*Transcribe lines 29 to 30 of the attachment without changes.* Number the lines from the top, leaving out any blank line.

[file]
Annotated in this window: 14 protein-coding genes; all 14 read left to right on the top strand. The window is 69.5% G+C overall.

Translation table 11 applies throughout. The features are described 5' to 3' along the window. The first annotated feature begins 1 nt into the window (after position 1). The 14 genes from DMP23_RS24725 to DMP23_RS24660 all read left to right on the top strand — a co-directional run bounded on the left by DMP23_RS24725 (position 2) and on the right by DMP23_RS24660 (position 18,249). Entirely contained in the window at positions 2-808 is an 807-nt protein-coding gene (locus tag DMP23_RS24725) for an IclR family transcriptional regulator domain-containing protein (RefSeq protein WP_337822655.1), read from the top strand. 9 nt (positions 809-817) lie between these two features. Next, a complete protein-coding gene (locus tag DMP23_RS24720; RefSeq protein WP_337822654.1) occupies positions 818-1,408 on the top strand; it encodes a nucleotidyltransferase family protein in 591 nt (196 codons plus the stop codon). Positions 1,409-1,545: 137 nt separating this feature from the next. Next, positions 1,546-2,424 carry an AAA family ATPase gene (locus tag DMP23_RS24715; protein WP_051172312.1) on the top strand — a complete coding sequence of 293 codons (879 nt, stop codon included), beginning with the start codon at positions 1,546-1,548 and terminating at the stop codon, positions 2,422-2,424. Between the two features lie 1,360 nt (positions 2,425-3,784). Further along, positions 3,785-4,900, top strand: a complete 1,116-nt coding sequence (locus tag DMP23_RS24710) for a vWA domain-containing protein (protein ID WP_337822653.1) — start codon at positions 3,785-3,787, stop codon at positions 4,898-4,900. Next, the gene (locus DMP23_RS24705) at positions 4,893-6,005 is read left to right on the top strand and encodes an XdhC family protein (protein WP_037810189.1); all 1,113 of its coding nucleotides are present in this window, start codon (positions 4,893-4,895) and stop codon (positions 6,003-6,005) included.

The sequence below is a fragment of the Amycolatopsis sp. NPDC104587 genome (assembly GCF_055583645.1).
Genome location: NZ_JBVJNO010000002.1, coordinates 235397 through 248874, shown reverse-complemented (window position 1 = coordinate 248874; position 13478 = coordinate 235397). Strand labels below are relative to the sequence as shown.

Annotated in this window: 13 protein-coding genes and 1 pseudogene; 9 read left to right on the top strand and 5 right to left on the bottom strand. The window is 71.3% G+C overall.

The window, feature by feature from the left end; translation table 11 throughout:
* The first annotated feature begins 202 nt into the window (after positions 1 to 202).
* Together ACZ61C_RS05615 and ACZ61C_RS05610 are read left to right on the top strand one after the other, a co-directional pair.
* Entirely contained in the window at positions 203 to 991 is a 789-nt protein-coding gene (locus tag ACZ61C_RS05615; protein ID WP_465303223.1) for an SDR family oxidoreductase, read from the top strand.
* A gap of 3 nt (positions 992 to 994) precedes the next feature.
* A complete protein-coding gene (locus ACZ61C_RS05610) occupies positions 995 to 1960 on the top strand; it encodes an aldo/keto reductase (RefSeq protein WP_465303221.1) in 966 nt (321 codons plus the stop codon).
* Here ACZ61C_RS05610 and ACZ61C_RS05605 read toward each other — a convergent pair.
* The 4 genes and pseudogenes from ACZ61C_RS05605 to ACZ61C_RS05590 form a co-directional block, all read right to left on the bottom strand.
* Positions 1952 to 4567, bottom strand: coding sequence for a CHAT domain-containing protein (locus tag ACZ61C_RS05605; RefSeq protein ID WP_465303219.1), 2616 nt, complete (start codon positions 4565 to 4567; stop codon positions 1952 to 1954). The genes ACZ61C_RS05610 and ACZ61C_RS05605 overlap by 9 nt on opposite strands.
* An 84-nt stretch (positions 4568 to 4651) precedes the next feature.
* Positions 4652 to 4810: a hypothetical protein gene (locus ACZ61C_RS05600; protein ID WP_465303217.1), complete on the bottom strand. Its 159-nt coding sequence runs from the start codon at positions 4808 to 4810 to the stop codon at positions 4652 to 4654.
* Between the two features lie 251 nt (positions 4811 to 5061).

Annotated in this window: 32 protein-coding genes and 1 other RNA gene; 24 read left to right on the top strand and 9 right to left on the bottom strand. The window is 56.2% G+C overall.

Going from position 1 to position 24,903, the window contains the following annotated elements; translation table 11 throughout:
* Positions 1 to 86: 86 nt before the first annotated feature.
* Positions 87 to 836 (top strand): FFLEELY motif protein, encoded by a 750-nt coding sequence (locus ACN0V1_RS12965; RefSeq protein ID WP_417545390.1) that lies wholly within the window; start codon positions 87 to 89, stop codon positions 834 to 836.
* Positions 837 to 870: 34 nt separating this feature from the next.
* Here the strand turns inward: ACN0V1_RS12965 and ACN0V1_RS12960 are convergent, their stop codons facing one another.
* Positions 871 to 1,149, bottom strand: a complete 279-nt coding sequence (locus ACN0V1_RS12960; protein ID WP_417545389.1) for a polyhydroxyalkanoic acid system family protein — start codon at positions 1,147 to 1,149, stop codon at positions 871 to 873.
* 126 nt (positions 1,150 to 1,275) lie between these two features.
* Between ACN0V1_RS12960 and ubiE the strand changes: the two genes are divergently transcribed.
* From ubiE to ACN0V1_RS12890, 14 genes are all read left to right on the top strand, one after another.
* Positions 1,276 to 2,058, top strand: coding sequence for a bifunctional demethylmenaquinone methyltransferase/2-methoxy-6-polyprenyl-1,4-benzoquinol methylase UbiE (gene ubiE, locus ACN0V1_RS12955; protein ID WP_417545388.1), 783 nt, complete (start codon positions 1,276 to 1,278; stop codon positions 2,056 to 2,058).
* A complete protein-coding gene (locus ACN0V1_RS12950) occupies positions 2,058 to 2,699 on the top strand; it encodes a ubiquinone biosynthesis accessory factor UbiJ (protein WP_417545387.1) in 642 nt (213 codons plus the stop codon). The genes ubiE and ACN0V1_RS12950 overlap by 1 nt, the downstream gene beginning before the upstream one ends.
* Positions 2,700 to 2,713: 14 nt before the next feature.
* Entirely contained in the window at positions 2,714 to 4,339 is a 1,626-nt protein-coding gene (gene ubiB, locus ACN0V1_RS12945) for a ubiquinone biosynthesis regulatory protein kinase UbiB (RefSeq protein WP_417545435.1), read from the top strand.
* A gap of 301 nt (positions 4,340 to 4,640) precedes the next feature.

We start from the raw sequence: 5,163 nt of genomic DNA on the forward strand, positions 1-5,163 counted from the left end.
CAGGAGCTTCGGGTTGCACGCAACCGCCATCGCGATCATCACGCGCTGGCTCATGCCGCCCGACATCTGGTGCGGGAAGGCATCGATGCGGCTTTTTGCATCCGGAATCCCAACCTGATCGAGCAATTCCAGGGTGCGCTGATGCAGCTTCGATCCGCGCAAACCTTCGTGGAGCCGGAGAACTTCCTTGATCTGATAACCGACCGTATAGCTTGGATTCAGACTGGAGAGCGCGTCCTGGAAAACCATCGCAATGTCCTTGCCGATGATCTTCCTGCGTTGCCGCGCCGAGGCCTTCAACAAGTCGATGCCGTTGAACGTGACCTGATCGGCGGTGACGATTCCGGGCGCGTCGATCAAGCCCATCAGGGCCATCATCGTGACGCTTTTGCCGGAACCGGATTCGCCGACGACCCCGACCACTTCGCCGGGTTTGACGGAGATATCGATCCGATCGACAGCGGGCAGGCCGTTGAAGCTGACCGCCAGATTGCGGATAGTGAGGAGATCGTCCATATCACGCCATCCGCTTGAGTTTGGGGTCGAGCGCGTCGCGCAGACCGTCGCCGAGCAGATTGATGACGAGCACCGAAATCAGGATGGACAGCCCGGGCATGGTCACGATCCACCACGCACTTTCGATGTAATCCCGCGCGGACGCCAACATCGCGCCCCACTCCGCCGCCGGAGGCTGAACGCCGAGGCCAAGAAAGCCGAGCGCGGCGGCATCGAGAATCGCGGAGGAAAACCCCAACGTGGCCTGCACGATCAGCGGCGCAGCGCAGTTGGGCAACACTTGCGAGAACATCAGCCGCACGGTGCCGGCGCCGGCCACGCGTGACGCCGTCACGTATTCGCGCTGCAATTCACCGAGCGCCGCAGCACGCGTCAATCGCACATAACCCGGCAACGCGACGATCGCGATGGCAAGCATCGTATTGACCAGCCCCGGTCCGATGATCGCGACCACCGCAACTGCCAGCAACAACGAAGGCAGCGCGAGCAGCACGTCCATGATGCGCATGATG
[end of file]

* A complete protein-coding gene (locus ACN0V1_RS12950) occupies positions 2,058 to 2,699 on the top strand; it encodes a ubiquinone biosynthesis accessory factor UbiJ (protein WP_417545387.1) in 642 nt (213 codons plus the stop codon). The genes ubiE and ACN0V1_RS12950 overlap by 1 nt, the downstream gene beginning before the upstream one ends.
* Positions 2,700 to 2,713: 14 nt before the next feature.